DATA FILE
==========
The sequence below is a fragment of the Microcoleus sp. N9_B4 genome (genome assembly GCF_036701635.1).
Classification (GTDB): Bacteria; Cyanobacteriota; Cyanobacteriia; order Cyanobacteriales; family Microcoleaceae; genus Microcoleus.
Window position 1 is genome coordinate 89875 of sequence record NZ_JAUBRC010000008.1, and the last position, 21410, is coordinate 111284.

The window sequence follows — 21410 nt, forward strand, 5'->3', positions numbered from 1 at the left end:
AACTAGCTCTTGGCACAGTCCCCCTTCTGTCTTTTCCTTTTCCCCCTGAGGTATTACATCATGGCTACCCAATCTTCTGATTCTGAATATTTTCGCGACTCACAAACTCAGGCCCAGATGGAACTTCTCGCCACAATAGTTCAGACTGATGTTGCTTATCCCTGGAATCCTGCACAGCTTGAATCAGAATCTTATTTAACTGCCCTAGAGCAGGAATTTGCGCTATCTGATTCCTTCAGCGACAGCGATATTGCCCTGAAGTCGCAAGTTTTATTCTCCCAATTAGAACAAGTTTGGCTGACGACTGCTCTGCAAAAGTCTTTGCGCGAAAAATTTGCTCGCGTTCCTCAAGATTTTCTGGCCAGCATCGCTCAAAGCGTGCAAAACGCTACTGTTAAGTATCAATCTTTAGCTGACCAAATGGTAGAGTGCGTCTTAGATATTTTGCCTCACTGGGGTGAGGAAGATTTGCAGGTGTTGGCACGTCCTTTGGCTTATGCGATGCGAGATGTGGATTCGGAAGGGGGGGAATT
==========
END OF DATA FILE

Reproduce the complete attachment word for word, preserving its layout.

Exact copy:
The sequence below is a fragment of the Microcoleus sp. N9_B4 genome (genome assembly GCF_036701635.1).
Classification (GTDB): Bacteria; Cyanobacteriota; Cyanobacteriia; order Cyanobacteriales; family Microcoleaceae; genus Microcoleus.
Window position 1 is genome coordinate 89875 of sequence record NZ_JAUBRC010000008.1, and the last position, 21410, is coordinate 111284.

The window sequence follows — 21410 nt, forward strand, 5'->3', positions numbered from 1 at the left end:
AACTAGCTCTTGGCACAGTCCCCCTTCTGTCTTTTCCTTTTCCCCCTGAGGTATTACATCATGGCTACCCAATCTTCTGATTCTGAATATTTTCGCGACTCACAAACTCAGGCCCAGATGGAACTTCTCGCCACAATAGTTCAGACTGATGTTGCTTATCCCTGGAATCCTGCACAGCTTGAATCAGAATCTTATTTAACTGCCCTAGAGCAGGAATTTGCGCTATCTGATTCCTTCAGCGACAGCGATATTGCCCTGAAGTCGCAAGTTTTATTCTCCCAATTAGAACAAGTTTGGCTGACGACTGCTCTGCAAAAGTCTTTGCGCGAAAAATTTGCTCGCGTTCCTCAAGATTTTCTGGCCAGCATCGCTCAAAGCGTGCAAAACGCTACTGTTAAGTATCAATCTTTAGCTGACCAAATGGTAGAGTGCGTCTTAGATATTTTGCCTCACTGGGGTGAGGAAGATTTGCAGGTGTTGGCACGTCCTTTGGCTTATGCGATGCGAGATGTGGATTCGGAAGGGGGGGAATT